The Report Company: As chairperson of the Exporters Association of Sri Lanka, what is your overview of the current situation for exporters?

Dawn Austin: We cannot predict where the cost of living is going and that will negate the benefits of the recent currency devaluation, and that’s going to have an impact on every commodity price, and we’re going to be having people ask us for wage increases to support the cost of living. These are things that will make it more difficult for the roadmap to development as some of the variables are totally out of our control.

However, the mindset is right, the commitment is right and the country has everything going for it. We as an exporter group see that there is a lot of transparency. We are allowed to make submissions for budget proposals, and we have small group meetings with the secretary of the treasury which augurs very well.

Since the currency devaluation we are competitive but everything else has hit us as well. There’s the oil crisis, the global financial crisis and the reduction in the world markets. Sri Lanka traditionally looked to Europe and the US for its export markets particularly in high value products such as garments, gems and jewellery, but those markets cannot support what our expectations have been in the past.

TRC: What regions and new approaches are Sri Lankan exporters looking at to overcome these challenges?

DA: The exporter community here is very resilient. A lot of companies are looking at vertical integration with India, because India is a very fast growing market. Japan is difficult to work with but i know companies who are shoring themselves up for going into places like Japan. Sri Lankans are quite versatile, they will look at new markets, and there is a lot of encouragement from within the government.

There are trade missions, fact-finding missions and people coming in. One industry that is growing by leaps and bounds is the IT sector. The export development board has also started looking at places like South East Asia. There is also a small segment going into Africa, for less sophisticated manufactured goods.

Because Sri Lanka isn’t a huge country, it has the capacity to cater to markets that don’t need huge volumes.

However, GSP is coming up for review in 2014 and we need to make a case for Sri Lanka to remain in the GSP regular program for the European Union.

Sri Lankans are very versatile and what we’re finding is that some of our solutions which are generic and home-grown are very practical. Our exporters need resources and it’s something the government is looking at.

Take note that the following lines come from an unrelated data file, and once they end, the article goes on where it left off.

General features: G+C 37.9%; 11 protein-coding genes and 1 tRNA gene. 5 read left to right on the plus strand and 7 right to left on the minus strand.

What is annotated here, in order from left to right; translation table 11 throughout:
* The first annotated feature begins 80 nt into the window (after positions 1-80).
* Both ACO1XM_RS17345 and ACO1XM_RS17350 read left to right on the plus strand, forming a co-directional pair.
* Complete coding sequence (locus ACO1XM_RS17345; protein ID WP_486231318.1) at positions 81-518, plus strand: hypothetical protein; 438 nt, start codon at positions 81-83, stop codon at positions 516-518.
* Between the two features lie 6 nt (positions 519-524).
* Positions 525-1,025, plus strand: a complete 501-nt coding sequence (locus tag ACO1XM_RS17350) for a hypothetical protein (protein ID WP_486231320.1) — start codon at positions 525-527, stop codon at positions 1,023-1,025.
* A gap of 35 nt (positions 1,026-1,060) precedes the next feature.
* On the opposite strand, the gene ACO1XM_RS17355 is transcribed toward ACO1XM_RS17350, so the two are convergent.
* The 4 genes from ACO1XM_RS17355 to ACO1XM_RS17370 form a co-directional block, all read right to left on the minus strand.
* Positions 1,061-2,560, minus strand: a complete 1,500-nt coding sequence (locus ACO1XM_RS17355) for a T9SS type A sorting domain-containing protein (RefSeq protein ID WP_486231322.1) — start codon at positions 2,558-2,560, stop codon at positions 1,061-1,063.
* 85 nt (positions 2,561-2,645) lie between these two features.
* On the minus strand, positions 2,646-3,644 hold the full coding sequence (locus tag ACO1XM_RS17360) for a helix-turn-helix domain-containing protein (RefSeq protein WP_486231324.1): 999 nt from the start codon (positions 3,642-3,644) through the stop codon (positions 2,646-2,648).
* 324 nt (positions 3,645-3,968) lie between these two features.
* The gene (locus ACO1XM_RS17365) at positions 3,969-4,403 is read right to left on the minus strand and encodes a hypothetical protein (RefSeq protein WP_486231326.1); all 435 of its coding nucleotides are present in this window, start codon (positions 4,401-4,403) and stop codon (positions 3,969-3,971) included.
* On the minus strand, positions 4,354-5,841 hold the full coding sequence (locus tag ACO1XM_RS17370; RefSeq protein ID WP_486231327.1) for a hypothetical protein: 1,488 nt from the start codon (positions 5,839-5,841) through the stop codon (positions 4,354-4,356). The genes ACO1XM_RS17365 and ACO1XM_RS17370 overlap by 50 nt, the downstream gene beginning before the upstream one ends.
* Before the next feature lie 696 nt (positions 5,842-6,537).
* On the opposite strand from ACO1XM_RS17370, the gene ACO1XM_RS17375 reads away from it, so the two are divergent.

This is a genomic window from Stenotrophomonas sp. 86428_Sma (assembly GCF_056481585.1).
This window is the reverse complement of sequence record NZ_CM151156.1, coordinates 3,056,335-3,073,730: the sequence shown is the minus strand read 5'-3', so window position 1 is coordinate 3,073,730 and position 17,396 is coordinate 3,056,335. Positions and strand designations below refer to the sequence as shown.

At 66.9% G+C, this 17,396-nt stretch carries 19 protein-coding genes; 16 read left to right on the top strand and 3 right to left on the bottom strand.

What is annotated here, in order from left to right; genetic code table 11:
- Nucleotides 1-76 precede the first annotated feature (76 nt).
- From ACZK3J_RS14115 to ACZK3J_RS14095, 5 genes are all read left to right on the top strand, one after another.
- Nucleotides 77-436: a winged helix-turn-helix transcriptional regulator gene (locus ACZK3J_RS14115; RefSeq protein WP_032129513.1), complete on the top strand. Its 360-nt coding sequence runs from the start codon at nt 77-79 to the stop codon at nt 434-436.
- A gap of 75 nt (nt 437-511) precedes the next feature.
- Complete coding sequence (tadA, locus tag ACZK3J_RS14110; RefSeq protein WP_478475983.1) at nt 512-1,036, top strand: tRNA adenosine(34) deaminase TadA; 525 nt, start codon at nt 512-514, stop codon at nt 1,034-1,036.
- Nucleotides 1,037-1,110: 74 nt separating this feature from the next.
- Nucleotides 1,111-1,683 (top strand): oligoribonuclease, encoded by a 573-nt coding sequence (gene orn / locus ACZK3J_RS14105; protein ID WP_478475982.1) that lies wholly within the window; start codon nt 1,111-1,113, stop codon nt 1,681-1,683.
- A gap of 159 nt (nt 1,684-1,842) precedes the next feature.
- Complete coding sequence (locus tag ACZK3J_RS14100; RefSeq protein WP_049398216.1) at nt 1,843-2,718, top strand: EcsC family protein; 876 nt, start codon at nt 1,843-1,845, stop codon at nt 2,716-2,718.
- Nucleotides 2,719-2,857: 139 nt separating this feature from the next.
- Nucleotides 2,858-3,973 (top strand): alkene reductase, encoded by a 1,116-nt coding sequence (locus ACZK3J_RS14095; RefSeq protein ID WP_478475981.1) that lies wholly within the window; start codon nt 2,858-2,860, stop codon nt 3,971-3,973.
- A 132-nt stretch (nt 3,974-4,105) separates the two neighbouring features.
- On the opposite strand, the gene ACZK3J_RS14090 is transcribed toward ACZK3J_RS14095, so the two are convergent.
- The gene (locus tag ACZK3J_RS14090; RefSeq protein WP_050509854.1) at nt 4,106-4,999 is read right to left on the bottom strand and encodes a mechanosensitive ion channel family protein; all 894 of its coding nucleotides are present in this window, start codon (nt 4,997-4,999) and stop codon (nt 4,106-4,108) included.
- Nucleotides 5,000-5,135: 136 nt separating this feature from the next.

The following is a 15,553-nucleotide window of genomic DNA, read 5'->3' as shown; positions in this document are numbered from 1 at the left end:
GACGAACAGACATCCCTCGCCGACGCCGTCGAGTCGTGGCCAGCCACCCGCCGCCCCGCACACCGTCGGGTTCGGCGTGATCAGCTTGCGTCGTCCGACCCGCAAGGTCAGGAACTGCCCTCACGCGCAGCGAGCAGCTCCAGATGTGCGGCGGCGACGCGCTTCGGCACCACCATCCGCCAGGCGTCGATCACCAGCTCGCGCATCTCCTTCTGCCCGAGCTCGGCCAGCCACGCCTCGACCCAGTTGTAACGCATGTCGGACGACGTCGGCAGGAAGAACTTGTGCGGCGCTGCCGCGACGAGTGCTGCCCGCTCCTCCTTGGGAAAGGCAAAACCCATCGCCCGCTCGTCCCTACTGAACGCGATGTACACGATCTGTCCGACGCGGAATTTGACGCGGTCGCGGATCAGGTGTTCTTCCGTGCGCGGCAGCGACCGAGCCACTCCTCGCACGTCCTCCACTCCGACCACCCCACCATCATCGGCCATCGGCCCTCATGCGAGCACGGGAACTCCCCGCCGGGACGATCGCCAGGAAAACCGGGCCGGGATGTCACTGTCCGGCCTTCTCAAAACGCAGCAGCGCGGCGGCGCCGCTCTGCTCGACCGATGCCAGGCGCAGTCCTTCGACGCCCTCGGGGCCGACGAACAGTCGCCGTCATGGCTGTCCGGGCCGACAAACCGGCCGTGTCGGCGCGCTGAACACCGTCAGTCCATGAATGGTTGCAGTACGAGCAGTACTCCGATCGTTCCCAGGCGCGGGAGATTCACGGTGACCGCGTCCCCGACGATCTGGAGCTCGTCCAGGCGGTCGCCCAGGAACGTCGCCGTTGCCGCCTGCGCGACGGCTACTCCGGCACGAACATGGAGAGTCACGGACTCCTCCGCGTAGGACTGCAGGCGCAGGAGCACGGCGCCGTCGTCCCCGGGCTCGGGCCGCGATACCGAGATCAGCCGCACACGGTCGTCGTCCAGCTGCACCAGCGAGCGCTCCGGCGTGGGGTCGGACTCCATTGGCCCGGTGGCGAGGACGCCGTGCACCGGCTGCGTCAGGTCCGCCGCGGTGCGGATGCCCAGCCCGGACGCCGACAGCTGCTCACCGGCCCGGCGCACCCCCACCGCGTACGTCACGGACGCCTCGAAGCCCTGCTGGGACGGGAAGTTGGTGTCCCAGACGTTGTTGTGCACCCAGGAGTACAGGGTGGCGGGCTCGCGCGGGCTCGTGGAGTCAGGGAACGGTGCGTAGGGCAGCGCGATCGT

TRC: Nidro Supply is a pioneering export with a very innovative background. Can you give us an overview of the current situation and next steps for the company?

DA: We used to do chandelling for ships in the port of Colombo for the British and American naval vessels. When the Maldives started developing we saw an opportunity there and started the fruit and vegetable export business.

The company has now developed into a hospitality resource base for products of Sri Lankan origin. We’re also looking at other islands in the Indian ocean. We used to work with the Seychelles until they stopped the direct flight from the Maldives and it became too expensive.

Our next step is to build up production bases around the country to service the business we now have, put up collection centres, proper packing centres and give farmers the seeds, technology and support they need.

We’ve also now got quite a good banking system where a farmer can go and get his own funding as we burnt our fingers in the past trying to fund people because we didn’t have the mechanism within the company to regulate this.

We’ve also set up cold rooms, and we’re very customer focussed. The best compliment we were given was that every customer thinks they are our only customer. That’s the personal involvement.

There are a lot of very clever craftsmen in the country. We bought a company recently that manufactures ceramic products. They have an amazing product, but they didn’t have the management skills or the resources, so we went in and gave them that back of house operation.

Today a lot of the al fresco’s dining outfits in the Maldives use their product. We have buyers in the Maldives that we conceptualise for. We have the capacity to custom make anything because our own manufacturing units are small. For example, we foster companies who manufacture paper made with paddy husk, and take that to the Maldives.

I can’t see us going public, because it’s about having the a heart in the business

TRC: What about Europe and the UK as a potential market?

DA: That’s a problem. We did quite well into Europe and the UK up to about 5 years ago, but nothing that you do which is original remains original. Somebody from Bangladesh can always do it more cheaply. We haven’t gone where the Indian industry went for example, which is into mass production. What are we doing right now is looking where we can go. We are too expensive for some countries so we’ve got to scale down our operations to come inline.

TRC: Through your business, you’re giving a lot back to the country. What message would you like to give about Nidro Supply and Sri Lanka?

DA: Sri Lanka is a good manufacturing base. At Nidro, we are substantial exporters and have a very good reputation.

The way I run the company, absolutely every single email has to be answered within the day, and I have got to be copied on it. It’s a bit of micromanagement but it works because it incentivises people to get things done. We’re probably the only company that doesn’t close on any day of the week; we’re open 365 days a year. We’re looking to grow to a more corporate level, but it’s difficult to work at a corporate level and give the personalised service which is what differentiates us. We’ll get there.